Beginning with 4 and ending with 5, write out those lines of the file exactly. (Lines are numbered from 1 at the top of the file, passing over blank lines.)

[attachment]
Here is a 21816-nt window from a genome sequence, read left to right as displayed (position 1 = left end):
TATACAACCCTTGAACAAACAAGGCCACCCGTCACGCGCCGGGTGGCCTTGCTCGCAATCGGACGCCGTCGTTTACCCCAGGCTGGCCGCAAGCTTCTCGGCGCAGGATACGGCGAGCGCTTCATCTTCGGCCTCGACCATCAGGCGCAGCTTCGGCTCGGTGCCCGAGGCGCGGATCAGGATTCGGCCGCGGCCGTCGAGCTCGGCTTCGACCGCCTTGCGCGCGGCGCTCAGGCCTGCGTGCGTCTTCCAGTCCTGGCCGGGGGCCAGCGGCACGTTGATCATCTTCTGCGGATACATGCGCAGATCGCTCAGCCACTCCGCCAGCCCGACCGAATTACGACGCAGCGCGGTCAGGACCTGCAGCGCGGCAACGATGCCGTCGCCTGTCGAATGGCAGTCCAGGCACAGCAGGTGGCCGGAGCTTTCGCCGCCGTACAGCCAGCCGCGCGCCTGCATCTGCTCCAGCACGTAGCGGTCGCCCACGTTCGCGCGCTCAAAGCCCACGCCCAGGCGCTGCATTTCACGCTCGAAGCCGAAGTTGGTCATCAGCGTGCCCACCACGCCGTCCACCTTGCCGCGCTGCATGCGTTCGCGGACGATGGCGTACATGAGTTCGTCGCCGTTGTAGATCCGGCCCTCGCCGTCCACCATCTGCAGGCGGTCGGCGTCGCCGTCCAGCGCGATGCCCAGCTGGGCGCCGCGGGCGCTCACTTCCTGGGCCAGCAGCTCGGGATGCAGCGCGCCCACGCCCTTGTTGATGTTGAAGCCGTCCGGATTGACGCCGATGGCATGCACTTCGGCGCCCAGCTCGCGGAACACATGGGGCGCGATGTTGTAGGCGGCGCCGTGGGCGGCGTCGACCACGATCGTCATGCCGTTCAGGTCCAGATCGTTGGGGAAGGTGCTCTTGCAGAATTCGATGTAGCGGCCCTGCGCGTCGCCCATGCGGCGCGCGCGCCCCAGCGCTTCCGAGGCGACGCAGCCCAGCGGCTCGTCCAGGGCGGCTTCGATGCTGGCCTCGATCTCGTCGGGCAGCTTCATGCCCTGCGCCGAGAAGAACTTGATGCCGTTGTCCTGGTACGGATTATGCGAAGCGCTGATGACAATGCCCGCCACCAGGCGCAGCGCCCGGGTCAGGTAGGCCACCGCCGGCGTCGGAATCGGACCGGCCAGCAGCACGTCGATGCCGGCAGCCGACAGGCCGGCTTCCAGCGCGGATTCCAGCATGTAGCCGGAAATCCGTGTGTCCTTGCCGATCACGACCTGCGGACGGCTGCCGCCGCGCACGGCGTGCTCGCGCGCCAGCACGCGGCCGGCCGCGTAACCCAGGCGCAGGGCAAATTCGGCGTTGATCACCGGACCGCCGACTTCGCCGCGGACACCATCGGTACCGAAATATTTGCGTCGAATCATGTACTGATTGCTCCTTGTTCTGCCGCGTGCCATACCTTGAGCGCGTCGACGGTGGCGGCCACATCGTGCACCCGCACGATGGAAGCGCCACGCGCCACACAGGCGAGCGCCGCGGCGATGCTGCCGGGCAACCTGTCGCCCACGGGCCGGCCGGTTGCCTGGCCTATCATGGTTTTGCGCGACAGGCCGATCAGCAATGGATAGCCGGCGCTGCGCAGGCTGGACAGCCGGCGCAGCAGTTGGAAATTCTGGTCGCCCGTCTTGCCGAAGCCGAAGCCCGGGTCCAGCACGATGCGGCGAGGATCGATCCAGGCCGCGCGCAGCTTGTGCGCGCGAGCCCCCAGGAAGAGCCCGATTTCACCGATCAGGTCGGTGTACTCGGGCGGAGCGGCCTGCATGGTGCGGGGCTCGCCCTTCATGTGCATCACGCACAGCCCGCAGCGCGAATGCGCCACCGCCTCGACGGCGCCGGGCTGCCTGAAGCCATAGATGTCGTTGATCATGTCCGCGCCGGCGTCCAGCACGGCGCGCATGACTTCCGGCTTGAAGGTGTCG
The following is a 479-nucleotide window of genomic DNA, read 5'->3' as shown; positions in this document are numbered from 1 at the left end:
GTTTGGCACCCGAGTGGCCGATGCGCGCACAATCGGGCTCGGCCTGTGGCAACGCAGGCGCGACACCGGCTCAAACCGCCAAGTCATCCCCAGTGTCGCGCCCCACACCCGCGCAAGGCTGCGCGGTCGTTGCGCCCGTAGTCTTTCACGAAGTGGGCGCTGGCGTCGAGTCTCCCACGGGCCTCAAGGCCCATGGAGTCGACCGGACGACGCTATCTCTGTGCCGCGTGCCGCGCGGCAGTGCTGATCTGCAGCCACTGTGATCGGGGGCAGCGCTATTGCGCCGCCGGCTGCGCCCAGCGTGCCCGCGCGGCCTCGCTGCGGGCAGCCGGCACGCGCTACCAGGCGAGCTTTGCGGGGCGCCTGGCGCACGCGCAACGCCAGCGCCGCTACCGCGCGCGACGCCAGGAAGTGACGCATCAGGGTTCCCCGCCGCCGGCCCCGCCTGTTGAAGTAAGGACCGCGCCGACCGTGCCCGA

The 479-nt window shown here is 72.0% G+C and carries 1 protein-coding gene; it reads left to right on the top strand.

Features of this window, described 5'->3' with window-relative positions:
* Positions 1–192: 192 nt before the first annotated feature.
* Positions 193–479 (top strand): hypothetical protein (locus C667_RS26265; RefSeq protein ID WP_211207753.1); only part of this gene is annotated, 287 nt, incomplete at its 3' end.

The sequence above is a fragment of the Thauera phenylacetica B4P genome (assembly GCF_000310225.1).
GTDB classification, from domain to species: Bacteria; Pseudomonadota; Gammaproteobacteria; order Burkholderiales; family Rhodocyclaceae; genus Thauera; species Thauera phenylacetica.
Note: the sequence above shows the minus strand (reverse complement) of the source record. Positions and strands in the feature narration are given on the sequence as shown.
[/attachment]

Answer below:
GTTTGGCACCCGAGTGGCCGATGCGCGCACAATCGGGCTCGGCCTGTGGCAACGCAGGCGCGACACCGGCTCAAACCGCCAAGTCATCCCCAGTGTCGCGCCCCACACCCGCGCAAGGCTGCGCGGTCGTTGCGCCCGTAGTCTTTCACGAAGTGGGCGCTGGCGTCGAGTCTCCCACGGGCCTCAAGGCCCATGGAGTCGACCGGACGACGCTATCTCTGTGCCGCGTGCCGCGCGGCAGTGCTGATCTGCAGCCACTGTGATCGGGGGCAGCGCTATTGCGCCGCCGGCTGCGCCCAGCGTGCCCGCGCGGCCTCGCTGCGGGCAGCCGGCACGCGCTACCAGGCGAGCTTTGCGGGGCGCCTGGCGCACGCGCAACGCCAGCGCCGCTACCGCGCGCGACGCCAGGAAGTGACGCATCAGGGTTCCCCGCCGCCGGCCCCGCCTGTTGAAGTAAGGACCGCGCCGACCGTGCCCGA

The 479-nt window shown here is 72.0% G+C and carries 1 protein-coding gene; it reads left to right on the top strand.